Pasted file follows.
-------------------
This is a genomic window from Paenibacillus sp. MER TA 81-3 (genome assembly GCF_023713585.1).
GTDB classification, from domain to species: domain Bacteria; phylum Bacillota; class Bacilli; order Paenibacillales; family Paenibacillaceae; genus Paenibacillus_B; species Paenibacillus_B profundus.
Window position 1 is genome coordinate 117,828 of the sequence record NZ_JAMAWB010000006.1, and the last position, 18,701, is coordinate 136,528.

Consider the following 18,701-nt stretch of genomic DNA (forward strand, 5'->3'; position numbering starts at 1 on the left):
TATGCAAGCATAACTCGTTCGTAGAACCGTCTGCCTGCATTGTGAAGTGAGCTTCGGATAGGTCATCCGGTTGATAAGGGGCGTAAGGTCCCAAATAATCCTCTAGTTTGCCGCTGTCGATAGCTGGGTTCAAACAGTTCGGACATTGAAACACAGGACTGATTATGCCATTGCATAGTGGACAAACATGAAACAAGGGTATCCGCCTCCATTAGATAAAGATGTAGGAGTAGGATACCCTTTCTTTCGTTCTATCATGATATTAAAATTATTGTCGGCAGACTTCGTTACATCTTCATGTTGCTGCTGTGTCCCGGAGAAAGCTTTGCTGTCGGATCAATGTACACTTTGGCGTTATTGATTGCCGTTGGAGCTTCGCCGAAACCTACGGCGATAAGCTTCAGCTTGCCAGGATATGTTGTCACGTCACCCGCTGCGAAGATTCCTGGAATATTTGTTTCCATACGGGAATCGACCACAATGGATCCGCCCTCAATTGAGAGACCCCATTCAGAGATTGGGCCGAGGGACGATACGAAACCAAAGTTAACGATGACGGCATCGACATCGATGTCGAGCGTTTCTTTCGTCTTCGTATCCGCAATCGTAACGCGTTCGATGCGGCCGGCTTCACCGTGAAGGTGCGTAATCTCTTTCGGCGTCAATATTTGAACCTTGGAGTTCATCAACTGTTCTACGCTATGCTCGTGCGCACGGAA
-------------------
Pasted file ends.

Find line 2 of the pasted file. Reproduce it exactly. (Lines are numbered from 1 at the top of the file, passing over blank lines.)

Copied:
GTDB classification, from domain to species: domain Bacteria; phylum Bacillota; class Bacilli; order Paenibacillales; family Paenibacillaceae; genus Paenibacillus_B; species Paenibacillus_B profundus.